1. Thank you. It feels like upside down land. After all these years I still cannot believe we are just not decent to one another. I enjoy your posts. Carol Smith >

  2. What I try to do during my phone calls is educate those young interns working for my Republican Congressmen (and they are men).

    So if I call about the ACA, I talk about how pre-existing conditions were previously handled (excluding them from the coverage, high risk pools, etc.). I tell them about mine and ask if anyone of their family has a chronic health condition, pointing out that even something as common as asthma was held against you pre-ACA.

    I made a call against block-granting Medicaid the other day and explained how Medicaid Waivers are what pays for group homes for people with disabilities, at least in my state. If you don’t have a Waiver, the going rate for a nonprofit group home is about $40,000 a year. I have a teen with a disability so this is an issue close to me. I want to be able to die one day in peace, knowing he has a secure roof over his head (yes, I can lay it on thick).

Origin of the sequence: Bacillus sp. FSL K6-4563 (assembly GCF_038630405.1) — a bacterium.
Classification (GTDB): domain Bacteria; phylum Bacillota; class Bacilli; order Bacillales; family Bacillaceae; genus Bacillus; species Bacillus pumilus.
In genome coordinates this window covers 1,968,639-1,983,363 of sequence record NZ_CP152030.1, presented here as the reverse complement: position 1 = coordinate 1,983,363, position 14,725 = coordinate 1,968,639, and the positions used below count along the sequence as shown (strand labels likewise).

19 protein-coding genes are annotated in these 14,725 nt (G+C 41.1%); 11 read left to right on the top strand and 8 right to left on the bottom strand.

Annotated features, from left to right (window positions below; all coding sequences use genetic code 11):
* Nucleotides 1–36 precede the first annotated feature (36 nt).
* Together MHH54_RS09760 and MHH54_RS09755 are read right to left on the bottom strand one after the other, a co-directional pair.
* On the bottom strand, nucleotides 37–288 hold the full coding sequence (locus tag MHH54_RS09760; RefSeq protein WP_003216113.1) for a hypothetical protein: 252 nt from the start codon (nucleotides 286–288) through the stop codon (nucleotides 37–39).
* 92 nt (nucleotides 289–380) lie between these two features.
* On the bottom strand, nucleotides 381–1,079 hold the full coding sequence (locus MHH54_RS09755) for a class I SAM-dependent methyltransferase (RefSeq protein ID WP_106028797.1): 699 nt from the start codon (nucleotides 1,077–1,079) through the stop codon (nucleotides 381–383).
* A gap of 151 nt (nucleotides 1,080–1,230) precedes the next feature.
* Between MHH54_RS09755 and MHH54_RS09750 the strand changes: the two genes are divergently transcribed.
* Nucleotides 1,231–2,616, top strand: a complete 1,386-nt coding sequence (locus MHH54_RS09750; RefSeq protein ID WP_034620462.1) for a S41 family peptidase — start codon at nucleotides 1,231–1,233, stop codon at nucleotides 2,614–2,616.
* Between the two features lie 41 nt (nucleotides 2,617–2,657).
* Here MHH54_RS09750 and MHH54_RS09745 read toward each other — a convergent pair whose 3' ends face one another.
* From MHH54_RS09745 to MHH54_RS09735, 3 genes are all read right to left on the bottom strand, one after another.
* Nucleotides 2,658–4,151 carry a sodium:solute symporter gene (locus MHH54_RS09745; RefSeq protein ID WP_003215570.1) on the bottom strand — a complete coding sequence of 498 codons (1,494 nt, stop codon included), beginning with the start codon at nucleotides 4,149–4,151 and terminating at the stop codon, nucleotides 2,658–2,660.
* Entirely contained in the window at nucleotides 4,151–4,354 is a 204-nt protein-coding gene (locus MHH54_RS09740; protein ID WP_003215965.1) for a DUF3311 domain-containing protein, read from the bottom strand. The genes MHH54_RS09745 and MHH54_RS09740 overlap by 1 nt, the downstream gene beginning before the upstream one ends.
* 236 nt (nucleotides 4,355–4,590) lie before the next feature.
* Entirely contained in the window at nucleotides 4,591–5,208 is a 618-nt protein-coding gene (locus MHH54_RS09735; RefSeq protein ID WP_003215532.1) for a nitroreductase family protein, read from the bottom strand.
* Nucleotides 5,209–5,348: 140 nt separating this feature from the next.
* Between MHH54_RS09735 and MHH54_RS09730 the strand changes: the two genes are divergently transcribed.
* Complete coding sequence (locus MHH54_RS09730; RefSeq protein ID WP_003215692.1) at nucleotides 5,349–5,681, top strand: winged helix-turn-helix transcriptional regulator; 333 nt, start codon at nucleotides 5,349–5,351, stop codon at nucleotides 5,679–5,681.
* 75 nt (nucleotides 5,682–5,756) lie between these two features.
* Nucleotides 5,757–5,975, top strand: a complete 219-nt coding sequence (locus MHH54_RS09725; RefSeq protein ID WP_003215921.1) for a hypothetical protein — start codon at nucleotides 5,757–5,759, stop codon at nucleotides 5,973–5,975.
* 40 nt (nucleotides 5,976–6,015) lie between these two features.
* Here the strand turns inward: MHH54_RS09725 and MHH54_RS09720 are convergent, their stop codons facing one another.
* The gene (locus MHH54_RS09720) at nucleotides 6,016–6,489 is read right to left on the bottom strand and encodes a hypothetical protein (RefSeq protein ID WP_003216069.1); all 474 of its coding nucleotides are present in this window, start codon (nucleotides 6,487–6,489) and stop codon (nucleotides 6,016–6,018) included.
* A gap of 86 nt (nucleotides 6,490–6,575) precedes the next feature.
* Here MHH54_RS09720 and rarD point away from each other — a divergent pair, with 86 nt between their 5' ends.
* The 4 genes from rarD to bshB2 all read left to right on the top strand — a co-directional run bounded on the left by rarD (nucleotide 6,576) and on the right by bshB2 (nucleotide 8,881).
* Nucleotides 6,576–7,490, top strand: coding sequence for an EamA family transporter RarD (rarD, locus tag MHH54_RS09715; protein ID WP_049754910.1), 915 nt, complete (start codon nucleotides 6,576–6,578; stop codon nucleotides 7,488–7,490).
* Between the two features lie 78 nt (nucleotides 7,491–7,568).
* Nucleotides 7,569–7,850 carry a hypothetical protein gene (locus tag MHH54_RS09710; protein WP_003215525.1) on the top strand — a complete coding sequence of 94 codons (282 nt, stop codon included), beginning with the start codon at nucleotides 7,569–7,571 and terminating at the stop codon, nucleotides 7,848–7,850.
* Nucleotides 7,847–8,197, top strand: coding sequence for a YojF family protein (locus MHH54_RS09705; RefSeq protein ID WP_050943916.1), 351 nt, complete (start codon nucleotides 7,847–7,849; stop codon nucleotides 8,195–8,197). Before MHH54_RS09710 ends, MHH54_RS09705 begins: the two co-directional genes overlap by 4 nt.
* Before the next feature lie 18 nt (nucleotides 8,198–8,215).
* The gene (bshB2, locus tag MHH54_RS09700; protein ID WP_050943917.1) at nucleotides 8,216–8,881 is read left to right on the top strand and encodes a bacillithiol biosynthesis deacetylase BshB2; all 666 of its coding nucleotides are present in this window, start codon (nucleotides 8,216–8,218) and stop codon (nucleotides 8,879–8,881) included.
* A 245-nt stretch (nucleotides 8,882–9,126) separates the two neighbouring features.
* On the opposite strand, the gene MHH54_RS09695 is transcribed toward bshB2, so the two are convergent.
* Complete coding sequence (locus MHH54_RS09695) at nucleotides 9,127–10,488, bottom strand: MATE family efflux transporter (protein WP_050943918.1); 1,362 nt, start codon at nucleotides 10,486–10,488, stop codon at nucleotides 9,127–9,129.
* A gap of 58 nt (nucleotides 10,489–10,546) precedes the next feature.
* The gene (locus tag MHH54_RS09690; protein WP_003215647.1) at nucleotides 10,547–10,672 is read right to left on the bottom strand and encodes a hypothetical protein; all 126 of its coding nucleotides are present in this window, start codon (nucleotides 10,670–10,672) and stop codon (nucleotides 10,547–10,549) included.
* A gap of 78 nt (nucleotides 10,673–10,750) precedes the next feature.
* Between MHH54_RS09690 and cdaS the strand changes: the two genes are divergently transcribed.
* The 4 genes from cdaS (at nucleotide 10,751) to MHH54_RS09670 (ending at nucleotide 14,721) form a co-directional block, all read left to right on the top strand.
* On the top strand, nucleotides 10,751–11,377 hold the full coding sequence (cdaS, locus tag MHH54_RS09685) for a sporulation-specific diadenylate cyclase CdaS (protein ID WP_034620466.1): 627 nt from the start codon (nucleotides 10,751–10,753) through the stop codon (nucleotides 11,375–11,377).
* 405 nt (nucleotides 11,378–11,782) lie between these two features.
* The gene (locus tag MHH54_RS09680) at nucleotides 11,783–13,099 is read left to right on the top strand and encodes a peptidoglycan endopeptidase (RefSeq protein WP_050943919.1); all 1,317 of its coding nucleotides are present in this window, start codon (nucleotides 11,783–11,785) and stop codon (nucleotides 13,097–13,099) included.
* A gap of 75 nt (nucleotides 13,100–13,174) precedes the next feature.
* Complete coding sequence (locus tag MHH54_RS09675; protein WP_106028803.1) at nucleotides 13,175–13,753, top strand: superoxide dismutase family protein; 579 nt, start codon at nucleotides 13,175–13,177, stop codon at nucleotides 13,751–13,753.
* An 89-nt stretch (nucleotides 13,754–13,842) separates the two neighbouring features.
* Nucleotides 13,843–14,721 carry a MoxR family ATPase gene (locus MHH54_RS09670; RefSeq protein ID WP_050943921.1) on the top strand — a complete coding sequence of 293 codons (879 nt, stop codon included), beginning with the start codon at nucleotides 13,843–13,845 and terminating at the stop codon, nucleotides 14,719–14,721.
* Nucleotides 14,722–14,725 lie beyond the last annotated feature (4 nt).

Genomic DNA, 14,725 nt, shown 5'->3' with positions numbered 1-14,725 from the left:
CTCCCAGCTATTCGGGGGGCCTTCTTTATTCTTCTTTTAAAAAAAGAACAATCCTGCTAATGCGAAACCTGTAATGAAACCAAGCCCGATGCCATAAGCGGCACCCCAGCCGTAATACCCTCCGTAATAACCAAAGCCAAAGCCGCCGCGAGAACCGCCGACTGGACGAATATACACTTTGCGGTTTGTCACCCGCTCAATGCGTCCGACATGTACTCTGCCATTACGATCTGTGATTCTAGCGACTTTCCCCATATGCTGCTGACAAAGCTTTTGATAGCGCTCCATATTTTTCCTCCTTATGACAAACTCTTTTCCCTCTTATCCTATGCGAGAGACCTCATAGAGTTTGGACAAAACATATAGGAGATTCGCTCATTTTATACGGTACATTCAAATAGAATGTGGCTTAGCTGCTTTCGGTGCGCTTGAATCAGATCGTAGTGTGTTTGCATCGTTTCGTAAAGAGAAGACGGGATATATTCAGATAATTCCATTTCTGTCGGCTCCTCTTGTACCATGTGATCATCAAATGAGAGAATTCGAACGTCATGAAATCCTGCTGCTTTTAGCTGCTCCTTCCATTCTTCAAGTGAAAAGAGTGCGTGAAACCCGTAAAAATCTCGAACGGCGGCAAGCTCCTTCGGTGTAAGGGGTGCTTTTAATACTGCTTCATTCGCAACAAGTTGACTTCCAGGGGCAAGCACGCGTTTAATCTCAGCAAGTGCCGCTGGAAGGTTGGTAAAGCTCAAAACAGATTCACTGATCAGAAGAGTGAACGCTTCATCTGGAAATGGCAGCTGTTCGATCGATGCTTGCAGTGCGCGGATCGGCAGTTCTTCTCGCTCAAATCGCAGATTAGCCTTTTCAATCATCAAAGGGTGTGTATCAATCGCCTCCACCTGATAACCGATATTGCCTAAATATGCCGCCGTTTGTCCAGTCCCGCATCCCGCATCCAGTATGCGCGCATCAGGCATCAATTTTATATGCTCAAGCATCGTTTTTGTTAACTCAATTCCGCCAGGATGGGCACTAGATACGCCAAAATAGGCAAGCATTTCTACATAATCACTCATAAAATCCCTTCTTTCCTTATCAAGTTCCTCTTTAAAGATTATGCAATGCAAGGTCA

Sometimes I end with a quiz: tell me one thing you just learned. You would be surprised what they didn’t know before, especially about how the ACA changed our lives.

    Sometimes I end by wishing them the courage and strength to be open to new ideas that may go against what they thought they believed.

    If these young people are ever going to see the error of their ways (working for those turkeys!), we have to help them along, bit by bit. Maybe it’s me but I like being a teacher and engaging them in real conversation. Meanwhile, my opinion is still registered in the tally book.

  3. Great suggestions. Many of us are feeling overwhelmed about how to get started, which way to turn, etc. This is helpful. Here’s hoping!

  4. A weaver, a crafter, a gardener …..